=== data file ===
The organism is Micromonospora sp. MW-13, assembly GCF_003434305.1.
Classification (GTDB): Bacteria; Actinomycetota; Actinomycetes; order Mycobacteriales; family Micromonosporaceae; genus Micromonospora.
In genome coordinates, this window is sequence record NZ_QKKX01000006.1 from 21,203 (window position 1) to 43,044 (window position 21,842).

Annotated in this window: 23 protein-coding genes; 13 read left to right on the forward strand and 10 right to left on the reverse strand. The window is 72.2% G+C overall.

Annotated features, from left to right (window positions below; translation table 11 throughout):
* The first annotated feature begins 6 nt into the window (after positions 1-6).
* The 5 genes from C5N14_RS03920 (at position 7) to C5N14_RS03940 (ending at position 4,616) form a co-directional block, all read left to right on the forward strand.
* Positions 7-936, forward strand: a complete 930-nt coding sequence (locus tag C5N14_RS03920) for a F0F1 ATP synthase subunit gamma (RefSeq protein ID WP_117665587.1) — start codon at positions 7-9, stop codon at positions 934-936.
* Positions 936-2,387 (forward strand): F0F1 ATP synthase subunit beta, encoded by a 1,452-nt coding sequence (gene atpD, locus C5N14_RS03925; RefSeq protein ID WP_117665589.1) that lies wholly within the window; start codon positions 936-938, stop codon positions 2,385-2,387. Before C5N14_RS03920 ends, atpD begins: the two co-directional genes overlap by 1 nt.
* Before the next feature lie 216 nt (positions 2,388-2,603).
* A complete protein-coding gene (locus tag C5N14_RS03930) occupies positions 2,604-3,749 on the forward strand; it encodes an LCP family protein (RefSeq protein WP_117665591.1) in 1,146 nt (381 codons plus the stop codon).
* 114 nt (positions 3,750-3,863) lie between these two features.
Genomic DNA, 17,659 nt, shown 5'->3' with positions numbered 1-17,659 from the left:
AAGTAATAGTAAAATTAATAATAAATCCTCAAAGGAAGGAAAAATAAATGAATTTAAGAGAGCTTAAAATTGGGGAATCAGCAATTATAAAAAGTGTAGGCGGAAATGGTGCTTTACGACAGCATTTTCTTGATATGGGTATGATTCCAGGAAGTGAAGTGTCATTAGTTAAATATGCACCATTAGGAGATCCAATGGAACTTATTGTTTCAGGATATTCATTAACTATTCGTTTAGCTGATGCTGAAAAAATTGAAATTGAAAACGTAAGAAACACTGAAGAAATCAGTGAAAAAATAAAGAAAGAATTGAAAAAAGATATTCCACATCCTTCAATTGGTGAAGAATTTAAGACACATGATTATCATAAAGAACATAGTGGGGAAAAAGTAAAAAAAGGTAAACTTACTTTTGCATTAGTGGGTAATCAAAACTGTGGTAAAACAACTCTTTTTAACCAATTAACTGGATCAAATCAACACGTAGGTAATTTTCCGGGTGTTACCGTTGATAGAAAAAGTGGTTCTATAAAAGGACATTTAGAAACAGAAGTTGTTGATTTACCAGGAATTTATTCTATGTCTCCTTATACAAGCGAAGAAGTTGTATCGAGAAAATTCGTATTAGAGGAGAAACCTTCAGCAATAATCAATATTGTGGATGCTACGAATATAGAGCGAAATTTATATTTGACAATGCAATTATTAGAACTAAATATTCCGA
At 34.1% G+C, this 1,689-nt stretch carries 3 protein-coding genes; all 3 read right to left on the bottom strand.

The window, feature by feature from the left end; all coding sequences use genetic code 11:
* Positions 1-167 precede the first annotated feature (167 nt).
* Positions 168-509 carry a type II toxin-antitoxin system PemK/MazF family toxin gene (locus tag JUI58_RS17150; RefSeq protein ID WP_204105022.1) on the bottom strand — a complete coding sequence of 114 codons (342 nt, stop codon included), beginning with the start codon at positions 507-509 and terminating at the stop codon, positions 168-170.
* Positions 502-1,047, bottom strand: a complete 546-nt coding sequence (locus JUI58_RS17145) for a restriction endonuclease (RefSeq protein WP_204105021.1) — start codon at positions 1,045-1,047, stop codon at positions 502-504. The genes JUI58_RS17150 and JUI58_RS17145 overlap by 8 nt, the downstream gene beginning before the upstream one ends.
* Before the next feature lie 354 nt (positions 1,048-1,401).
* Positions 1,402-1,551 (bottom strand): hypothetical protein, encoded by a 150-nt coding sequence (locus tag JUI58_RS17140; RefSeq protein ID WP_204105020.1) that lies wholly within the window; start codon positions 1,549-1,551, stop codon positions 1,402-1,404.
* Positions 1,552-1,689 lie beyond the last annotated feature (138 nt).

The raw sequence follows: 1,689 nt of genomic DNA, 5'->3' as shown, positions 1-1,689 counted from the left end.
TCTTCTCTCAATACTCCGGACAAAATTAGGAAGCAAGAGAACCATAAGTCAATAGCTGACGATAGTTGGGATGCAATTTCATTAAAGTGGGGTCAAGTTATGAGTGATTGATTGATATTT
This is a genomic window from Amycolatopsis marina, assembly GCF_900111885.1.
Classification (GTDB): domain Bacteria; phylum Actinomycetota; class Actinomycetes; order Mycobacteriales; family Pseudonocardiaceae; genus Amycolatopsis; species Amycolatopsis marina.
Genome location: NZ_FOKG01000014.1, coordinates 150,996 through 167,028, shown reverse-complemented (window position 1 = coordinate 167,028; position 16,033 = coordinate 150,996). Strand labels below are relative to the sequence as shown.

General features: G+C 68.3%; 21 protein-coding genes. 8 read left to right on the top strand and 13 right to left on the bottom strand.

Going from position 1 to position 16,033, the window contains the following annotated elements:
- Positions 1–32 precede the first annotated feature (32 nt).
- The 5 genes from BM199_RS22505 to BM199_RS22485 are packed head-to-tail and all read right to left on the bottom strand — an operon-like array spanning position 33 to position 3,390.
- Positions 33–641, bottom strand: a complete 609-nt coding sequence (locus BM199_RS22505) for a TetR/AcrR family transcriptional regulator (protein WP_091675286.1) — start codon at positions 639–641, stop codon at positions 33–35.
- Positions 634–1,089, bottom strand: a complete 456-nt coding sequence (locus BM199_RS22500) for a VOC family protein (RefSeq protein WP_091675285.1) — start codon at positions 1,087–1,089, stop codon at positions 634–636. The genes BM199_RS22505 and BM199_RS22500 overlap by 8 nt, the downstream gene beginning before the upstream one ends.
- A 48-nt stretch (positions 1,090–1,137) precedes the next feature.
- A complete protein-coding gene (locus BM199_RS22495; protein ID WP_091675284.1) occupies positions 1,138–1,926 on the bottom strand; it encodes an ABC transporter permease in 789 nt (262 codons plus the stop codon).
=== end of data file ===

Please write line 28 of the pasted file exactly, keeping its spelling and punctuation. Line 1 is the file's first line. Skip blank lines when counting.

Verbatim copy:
General features: G+C 68.3%; 21 protein-coding genes. 8 read left to right on the top strand and 13 right to left on the bottom strand.